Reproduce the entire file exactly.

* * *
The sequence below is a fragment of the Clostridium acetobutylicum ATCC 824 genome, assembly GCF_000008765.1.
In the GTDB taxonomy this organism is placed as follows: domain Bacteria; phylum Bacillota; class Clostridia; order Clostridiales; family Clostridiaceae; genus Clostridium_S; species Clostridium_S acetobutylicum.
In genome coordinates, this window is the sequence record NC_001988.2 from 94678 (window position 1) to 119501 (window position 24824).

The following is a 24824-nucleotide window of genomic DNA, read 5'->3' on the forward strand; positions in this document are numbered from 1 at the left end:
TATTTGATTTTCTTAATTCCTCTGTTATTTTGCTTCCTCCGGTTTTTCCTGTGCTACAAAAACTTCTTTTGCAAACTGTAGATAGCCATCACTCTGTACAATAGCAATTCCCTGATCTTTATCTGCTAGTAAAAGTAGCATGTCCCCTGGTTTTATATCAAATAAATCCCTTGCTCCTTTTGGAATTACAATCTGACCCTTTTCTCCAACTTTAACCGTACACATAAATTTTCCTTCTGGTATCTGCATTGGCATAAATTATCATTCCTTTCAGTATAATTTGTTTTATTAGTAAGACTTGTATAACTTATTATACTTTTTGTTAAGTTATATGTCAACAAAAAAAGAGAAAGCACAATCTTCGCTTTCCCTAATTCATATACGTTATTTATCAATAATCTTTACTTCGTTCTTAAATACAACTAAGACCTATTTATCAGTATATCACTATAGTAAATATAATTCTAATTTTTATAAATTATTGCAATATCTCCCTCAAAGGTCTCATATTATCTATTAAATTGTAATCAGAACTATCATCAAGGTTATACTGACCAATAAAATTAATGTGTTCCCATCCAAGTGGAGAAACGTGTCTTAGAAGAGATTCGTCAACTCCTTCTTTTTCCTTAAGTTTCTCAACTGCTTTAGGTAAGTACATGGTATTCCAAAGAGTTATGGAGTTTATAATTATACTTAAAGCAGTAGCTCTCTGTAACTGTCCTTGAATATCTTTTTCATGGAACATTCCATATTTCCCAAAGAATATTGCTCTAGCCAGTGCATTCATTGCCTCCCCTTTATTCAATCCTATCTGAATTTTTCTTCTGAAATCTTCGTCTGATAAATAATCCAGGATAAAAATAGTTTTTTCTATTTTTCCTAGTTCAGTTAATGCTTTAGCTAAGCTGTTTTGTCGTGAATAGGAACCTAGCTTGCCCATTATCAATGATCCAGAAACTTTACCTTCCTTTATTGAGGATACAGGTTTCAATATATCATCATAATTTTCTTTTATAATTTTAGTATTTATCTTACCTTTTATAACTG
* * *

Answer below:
The sequence below is a fragment of the Clostridium acetobutylicum ATCC 824 genome, assembly GCF_000008765.1.
In the GTDB taxonomy this organism is placed as follows: domain Bacteria; phylum Bacillota; class Clostridia; order Clostridiales; family Clostridiaceae; genus Clostridium_S; species Clostridium_S acetobutylicum.
In genome coordinates, this window is the sequence record NC_001988.2 from 94678 (window position 1) to 119501 (window position 24824).

The following is a 24824-nucleotide window of genomic DNA, read 5'->3' on the forward strand; positions in this document are numbered from 1 at the left end:
TATTTGATTTTCTTAATTCCTCTGTTATTTTGCTTCCTCCGGTTTTTCCTGTGCTACAAAAACTTCTTTTGCAAACTGTAGATAGCCATCACTCTGTACAATAGCAATTCCCTGATCTTTATCTGCTAGTAAAAGTAGCATGTCCCCTGGTTTTATATCAAATAAATCCCTTGCTCCTTTTGGAATTACAATCTGACCCTTTTCTCCAACTTTAACCGTACACATAAATTTTCCTTCTGGTATCTGCATTGGCATAAATTATCATTCCTTTCAGTATAATTTGTTTTATTAGTAAGACTTGTATAACTTATTATACTTTTTGTTAAGTTATATGTCAACAAAAAAAGAGAAAGCACAATCTTCGCTTTCCCTAATTCATATACGTTATTTATCAATAATCTTTACTTCGTTCTTAAATACAACTAAGACCTATTTATCAGTATATCACTATAGTAAATATAATTCTAATTTTTATAAATTATTGCAATATCTCCCTCAAAGGTCTCATATTATCTATTAAATTGTAATCAGAACTATCATCAAGGTTATACTGACCAATAAAATTAATGTGTTCCCATCCAAGTGGAGAAACGTGTCTTAGAAGAGATTCGTCAACTCCTTCTTTTTCCTTAAGTTTCTCAACTGCTTTAGGTAAGTACATGGTATTCCAAAGAGTTATGGAGTTTATAATTATACTTAAAGCAGTAGCTCTCTGTAACTGTCCTTGAATATCTTTTTCATGGAACATTCCATATTTCCCAAAGAATATTGCTCTAGCCAGTGCATTCATTGCCTCCCCTTTATTCAATCCTATCTGAATTTTTCTTCTGAAATCTTCGTCTGATAAATAATCCAGGATAAAAATAGTTTTTTCTATTTTTCCTAGTTCAGTTAATGCTTTAGCTAAGCTGTTTTGTCGTGAATAGGAACCTAGCTTGCCCATTATCAATGATCCAGAAACTTTACCTTCCTTTATTGAGGATACAGGTTTCAATATATCATCATAATTTTCTTTTATAATTTTAGTATTTATCTTACCTTTTATAACTG